But fighters from both Chad and the Darfur region - seen by many as fighting a proxy war for al-Bashir and Deby respectively - dismissed the planned pact.
They criticised it for failing to include them and said it would not bring lasting peace.
"It's going nowhere. It's just a protocol, a ceremony," said Ali Ordjo Hemchi, a representative of the Chadian National Alliance, whose forces raided the country's capital N'Djamena last month.
"They can sign, but it's not going to produce anything."
Hemchi noted that at least five previous accords, brokered mostly by Libya but also by Saudi Arabia, had collapsed.
Armed groups in Sudan took a similar line.
Abdel Wahed Mohamed Ahmed al-Nur, chairman of the Sudan Liberation Army, said: "The Khartoum government has signed agreements with Chad ... agreements with the United Nations. And still our people are getting killed."
The lack of trust between the two leaders was evident when Ban Ki-moon, the UN secretary-general, waited at the Senegalese presidential palace on Wednesday to meet al-Bashir.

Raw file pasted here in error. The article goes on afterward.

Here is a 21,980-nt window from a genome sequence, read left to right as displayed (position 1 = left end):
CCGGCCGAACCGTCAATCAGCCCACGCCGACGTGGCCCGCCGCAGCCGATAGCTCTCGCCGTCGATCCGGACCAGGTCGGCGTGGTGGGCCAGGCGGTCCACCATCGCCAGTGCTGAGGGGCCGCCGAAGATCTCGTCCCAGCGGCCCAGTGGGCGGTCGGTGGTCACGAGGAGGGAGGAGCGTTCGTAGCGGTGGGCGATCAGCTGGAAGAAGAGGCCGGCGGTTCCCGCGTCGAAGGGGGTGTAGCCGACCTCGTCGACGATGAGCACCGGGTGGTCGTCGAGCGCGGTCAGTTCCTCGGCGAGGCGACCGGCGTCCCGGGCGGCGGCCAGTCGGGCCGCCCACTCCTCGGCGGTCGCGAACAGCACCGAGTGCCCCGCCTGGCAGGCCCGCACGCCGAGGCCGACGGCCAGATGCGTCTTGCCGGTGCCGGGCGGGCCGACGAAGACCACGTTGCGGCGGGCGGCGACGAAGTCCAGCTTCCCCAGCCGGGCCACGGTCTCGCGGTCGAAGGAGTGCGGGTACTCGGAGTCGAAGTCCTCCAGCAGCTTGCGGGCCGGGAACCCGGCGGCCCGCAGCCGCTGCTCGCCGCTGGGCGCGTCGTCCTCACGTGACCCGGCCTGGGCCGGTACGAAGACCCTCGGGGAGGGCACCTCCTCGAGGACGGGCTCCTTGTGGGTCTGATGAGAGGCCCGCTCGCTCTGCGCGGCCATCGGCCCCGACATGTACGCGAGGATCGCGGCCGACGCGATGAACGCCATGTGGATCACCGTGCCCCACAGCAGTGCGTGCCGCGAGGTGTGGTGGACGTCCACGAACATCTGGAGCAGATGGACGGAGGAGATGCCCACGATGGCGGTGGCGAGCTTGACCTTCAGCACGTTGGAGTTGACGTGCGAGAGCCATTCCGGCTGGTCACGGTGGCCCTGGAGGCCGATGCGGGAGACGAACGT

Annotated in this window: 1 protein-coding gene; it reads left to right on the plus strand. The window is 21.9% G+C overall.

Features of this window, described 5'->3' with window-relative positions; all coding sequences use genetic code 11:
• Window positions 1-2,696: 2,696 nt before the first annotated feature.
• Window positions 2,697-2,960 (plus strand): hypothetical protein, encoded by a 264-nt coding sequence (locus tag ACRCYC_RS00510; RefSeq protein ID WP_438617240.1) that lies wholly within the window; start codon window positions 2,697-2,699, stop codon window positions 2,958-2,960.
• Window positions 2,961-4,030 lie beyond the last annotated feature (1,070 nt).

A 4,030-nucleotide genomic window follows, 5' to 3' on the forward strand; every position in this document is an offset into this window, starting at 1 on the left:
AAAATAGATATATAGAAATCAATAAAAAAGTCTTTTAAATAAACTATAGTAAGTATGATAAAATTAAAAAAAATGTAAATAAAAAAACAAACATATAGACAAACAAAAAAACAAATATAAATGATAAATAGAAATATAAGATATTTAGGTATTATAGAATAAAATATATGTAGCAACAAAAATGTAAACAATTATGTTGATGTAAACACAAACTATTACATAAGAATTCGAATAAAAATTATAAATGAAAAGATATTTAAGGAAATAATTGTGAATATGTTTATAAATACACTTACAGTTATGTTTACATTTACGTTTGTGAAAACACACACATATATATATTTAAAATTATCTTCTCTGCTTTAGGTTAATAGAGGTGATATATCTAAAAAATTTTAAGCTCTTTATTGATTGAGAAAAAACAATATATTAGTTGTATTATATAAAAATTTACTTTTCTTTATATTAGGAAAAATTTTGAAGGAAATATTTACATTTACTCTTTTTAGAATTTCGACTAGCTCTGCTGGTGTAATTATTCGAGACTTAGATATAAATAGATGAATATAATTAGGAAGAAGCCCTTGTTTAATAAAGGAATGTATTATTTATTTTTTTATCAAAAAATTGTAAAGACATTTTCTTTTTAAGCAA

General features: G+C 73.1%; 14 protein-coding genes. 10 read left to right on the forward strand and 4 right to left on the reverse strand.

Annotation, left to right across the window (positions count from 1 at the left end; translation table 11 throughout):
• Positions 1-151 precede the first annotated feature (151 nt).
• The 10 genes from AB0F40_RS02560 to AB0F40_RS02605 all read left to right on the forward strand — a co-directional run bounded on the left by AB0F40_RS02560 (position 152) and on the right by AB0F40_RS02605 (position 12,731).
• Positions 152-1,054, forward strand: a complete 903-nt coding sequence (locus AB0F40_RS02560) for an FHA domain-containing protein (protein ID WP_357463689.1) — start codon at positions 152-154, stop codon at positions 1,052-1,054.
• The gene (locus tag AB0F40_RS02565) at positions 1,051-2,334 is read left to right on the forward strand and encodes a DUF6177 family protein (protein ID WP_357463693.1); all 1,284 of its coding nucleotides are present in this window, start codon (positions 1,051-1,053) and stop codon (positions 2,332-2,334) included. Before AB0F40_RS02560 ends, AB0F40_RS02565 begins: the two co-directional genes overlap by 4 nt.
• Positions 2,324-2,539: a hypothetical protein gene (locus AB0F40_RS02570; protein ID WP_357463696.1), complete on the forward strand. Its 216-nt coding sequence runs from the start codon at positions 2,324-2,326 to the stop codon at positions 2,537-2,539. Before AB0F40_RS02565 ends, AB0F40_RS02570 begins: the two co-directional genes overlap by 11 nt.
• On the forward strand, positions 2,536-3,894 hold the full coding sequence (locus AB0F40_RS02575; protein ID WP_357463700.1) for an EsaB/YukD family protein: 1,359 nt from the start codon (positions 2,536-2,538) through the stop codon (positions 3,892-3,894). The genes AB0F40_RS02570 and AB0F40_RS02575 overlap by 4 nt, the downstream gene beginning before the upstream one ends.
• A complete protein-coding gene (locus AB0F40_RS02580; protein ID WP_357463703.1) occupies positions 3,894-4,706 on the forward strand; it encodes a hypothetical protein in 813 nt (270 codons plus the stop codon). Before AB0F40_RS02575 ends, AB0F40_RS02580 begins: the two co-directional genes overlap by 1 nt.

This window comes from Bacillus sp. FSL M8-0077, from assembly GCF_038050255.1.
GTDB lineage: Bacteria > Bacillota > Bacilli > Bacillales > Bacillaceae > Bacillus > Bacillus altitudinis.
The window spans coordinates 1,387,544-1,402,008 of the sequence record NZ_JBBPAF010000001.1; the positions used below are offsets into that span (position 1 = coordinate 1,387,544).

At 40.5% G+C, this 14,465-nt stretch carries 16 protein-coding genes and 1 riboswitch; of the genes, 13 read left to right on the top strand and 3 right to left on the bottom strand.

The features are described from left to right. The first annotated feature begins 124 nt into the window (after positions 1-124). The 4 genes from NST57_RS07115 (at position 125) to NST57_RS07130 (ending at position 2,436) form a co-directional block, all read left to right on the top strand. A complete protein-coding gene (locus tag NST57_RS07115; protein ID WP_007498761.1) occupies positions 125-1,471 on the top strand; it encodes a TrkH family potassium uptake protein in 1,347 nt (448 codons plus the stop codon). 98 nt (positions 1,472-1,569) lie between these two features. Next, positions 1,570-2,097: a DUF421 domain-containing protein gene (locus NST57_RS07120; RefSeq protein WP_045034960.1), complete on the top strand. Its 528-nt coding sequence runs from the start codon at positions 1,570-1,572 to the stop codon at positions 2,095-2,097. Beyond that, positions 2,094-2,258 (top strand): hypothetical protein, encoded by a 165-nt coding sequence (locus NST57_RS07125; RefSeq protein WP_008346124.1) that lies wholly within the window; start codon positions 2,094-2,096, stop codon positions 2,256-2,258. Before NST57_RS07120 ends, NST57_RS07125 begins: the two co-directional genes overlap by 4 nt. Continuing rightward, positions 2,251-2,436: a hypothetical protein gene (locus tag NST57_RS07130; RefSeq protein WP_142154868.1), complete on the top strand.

He and Deby left the palace just before midnight without having met al-Bashir.
Abdoulaye Wade, Senegal's president, said: "I had a telephone call from President Bashir who told me: 'President Wade, I very much regret it, but I have travelled a lot and I have a headache. I cannot come in this state but I ask you to postpone the meeting until tomorrow morning."
The border area between Sudan and Chad has become a battleground for armed groups fighting both in Darfur and in eastern Chad.
Khartoum and N'Djamena accuse each other of supporting one or more of these groups.
Al-Bashir, who accuses Deby of failing to respect previous deals to stop backing anti-Khartoum fighters, has questioned the usefulness of another accord on paper.
About 200,000 people have been killed since 2003 in the Darfur conflict.
It pits the Khartoum government's forces and allied militia against local fighters who say the western region has been neglected and marginalised.